In the current environment where cap-weighted indexes are dominated by just a few names, equal weighting can mitigate concentration risk.
Advisors can use the Invesco S&P 500® Equal Weight ETF (RSP) as the core equity holding in client portfolios to remove size bias. Equal weighting offers more protection if a large company or sector experiences a downturn.
Launched in 2003, RSP is the largest equal-weight ETF, with $32.7 billion in assets under management. RSP is based on the S&P 500 Equal Weight Index, comprising all constituents in the S&P 500. The index gives each security an equal weight at quarterly rebalances.
See more: “Pair Equal Weight With Momentum to Generate Excess Returns”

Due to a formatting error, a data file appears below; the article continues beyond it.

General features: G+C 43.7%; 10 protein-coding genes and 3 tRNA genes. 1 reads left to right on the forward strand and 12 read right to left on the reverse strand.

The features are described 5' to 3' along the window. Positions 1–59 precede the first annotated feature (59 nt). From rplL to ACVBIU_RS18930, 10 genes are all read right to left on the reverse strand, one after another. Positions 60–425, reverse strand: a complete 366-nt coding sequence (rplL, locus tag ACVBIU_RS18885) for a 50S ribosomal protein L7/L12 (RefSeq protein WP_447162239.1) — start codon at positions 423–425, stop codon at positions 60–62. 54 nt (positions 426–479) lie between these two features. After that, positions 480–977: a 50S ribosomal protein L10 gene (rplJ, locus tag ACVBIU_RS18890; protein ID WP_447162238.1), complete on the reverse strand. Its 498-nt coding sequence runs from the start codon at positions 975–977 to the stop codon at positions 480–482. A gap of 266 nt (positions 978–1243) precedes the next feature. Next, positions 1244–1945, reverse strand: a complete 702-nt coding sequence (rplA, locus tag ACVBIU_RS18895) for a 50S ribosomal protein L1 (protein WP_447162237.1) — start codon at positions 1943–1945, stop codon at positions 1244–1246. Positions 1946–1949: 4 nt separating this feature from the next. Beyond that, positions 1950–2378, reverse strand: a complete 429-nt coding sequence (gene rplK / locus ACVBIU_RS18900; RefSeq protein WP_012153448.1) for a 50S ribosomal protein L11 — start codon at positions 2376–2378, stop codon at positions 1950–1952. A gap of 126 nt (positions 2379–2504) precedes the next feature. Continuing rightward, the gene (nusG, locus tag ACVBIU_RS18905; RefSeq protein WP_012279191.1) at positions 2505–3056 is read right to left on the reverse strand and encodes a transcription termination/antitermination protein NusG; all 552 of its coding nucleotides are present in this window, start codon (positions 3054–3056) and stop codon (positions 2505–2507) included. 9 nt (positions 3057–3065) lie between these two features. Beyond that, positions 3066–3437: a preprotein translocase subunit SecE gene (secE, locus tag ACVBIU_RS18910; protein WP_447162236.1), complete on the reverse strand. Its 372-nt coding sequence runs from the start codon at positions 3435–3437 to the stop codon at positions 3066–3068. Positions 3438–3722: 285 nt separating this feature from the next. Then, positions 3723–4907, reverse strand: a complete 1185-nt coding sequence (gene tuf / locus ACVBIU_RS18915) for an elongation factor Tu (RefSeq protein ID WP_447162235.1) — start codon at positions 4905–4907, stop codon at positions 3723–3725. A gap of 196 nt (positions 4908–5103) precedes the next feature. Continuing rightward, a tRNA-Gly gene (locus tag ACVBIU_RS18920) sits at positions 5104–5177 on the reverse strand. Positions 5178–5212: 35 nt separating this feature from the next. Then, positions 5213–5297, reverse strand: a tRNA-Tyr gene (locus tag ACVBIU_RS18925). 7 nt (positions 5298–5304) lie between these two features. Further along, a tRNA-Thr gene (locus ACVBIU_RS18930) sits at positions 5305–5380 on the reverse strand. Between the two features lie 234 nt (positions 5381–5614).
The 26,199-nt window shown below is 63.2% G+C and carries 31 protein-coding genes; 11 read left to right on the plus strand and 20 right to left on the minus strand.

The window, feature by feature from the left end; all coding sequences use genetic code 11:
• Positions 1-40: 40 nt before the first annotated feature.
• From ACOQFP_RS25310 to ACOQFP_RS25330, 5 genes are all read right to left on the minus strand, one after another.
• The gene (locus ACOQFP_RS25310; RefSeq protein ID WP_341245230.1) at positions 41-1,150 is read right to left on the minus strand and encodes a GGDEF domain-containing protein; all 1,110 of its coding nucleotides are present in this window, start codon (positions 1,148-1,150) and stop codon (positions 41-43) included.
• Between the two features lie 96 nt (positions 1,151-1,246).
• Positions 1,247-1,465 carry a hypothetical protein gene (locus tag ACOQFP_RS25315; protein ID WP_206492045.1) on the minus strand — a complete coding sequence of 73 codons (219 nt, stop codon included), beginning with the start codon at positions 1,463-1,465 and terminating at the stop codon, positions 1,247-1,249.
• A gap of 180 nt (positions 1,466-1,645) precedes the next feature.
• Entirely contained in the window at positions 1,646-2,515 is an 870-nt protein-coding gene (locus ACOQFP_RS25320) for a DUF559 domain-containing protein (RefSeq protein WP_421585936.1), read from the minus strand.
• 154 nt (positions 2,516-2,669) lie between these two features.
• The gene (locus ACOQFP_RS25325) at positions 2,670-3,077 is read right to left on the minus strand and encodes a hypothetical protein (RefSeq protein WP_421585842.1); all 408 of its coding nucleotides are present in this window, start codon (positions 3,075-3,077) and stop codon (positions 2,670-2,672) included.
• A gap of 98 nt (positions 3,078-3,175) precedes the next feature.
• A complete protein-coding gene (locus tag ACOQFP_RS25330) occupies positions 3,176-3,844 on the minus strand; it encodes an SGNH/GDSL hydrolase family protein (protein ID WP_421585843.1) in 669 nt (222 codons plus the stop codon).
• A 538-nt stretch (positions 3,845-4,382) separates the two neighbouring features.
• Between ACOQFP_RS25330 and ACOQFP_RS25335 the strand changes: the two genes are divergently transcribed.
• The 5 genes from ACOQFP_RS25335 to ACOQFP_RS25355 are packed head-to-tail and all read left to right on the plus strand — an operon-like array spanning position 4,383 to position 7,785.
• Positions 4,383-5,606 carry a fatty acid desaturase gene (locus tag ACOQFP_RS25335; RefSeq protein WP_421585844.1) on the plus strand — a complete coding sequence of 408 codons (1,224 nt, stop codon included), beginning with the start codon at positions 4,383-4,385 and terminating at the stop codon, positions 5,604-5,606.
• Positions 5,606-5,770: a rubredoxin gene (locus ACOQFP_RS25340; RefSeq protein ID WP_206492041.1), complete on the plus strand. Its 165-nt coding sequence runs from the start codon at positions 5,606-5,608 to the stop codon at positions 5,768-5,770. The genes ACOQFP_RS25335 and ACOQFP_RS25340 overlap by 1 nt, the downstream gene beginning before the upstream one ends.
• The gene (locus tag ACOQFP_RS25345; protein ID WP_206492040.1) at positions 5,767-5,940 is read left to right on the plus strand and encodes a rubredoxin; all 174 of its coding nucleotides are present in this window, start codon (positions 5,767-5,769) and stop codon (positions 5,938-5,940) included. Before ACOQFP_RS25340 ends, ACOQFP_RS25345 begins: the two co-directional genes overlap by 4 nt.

If the price of a constituent increases by more than the average of its peers, then its weight in the portfolio will increase, and the position will necessarily be trimmed at the next rebalance as the portfolio returns to equal weights, according to S&P Dow Jones Indices.
An equal weighting methodology tilts the index in favor of smaller-sized companies, effectively overweighting or underweighting certain sectors compared to the cap-weighted S&P 500.
RSP’s underlying index tilts toward industrials and real estate. Conversely, the index tilts away from the information technology and communications services sectors compared to the S&P 500.
See more: “How Equal Weighting at the Stock Level Impacts Sector Exposures”
Equal Weighting With an ESG Lens
The Invesco ESG S&P 500 Equal Weight ETF (RSPE) offers the same equal weighting exposure, but it includes screening for ESG criteria.
RSPE has fewer holdings, as it starts with the S&P 500 universe but excludes ESG offenders, holding 188 securities, as of May 23. RSPE weights each security around 0.5% compared to around 0.2% in RSP.
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